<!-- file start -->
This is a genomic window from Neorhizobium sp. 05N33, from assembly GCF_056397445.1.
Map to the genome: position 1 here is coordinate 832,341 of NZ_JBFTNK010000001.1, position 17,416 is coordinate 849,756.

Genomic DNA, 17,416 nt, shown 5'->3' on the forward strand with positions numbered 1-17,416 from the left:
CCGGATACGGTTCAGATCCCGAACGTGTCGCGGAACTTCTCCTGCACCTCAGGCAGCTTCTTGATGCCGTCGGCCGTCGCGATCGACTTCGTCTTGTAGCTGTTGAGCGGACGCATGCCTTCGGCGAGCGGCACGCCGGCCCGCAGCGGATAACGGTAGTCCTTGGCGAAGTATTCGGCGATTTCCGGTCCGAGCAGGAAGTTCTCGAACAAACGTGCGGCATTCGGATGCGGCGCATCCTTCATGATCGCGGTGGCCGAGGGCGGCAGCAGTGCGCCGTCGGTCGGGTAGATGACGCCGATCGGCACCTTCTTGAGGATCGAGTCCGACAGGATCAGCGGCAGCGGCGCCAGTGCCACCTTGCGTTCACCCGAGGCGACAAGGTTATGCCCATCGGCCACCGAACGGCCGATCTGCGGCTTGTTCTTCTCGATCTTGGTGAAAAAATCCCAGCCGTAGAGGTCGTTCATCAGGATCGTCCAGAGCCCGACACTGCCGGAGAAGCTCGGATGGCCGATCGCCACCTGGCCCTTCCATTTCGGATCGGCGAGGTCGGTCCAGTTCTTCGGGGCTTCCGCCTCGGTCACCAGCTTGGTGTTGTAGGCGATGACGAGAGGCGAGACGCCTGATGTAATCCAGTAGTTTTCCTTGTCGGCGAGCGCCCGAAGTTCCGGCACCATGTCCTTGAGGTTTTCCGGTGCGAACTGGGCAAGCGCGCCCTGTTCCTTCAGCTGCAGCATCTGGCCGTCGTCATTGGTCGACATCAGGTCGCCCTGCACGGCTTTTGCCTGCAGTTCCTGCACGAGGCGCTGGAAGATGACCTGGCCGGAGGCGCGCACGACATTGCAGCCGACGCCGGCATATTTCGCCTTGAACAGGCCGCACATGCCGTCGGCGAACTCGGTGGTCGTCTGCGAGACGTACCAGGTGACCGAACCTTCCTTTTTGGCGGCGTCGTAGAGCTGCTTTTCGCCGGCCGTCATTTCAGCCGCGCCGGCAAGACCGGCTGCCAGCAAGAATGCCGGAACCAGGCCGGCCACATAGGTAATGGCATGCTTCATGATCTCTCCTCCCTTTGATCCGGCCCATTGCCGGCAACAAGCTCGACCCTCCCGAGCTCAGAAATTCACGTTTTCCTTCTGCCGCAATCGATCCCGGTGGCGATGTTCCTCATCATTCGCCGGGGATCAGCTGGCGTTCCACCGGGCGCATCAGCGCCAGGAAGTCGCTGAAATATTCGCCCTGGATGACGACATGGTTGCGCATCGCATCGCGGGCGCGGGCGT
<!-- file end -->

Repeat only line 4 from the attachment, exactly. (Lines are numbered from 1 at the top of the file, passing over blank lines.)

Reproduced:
CCGGATACGGTTCAGATCCCGAACGTGTCGCGGAACTTCTCCTGCACCTCAGGCAGCTTCTTGATGCCGTCGGCCGTCGCGATCGACTTCGTCTTGTAGCTGTTGAGCGGACGCATGCCTTCGGCGAGCGGCACGCCGGCCCGCAGCGGATAACGGTAGTCCTTGGCGAAGTATTCGGCGATTTCCGGTCCGAGCAGGAAGTTCTCGAACAAACGTGCGGCATTCGGATGCGGCGCATCCTTCATGATCGCGGTGGCCGAGGGCGGCAGCAGTGCGCCGTCGGTCGGGTAGATGACGCCGATCGGCACCTTCTTGAGGATCGAGTCCGACAGGATCAGCGGCAGCGGCGCCAGTGCCACCTTGCGTTCACCCGAGGCGACAAGGTTATGCCCATCGGCCACCGAACGGCCGATCTGCGGCTTGTTCTTCTCGATCTTGGTGAAAAAATCCCAGCCGTAGAGGTCGTTCATCAGGATCGTCCAGAGCCCGACACTGCCGGAGAAGCTCGGATGGCCGATCGCCACCTGGCCCTTCCATTTCGGATCGGCGAGGTCGGTCCAGTTCTTCGGGGCTTCCGCCTCGGTCACCAGCTTGGTGTTGTAGGCGATGACGAGAGGCGAGACGCCTGATGTAATCCAGTAGTTTTCCTTGTCGGCGAGCGCCCGAAGTTCCGGCACCATGTCCTTGAGGTTTTCCGGTGCGAACTGGGCAAGCGCGCCCTGTTCCTTCAGCTGCAGCATCTGGCCGTCGTCATTGGTCGACATCAGGTCGCCCTGCACGGCTTTTGCCTGCAGTTCCTGCACGAGGCGCTGGAAGATGACCTGGCCGGAGGCGCGCACGACATTGCAGCCGACGCCGGCATATTTCGCCTTGAACAGGCCGCACATGCCGTCGGCGAACTCGGTGGTCGTCTGCGAGACGTACCAGGTGACCGAACCTTCCTTTTTGGCGGCGTCGTAGAGCTGCTTTTCGCCGGCCGTCATTTCAGCCGCGCCGGCAAGACCGGCTGCCAGCAAGAATGCCGGAACCAGGCCGGCCACATAGGTAATGGCATGCTTCATGATCTCTCCTCCCTTTGATCCGGCCCATTGCCGGCAACAAGCTCGACCCTCCCGAGCTCAGAAATTCACGTTTTCCTTCTGCCGCAATCGATCCCGGTGGCGATGTTCCTCATCATTCGCCGGGGATCAGCTGGCGTTCCACCGGGCGCATCAGCGCCAGGAAGTCGCTGAAATATTCGCCCTGGATGACGACATGGTTGCGCATCGCATCGCGGGCGCGGGCGT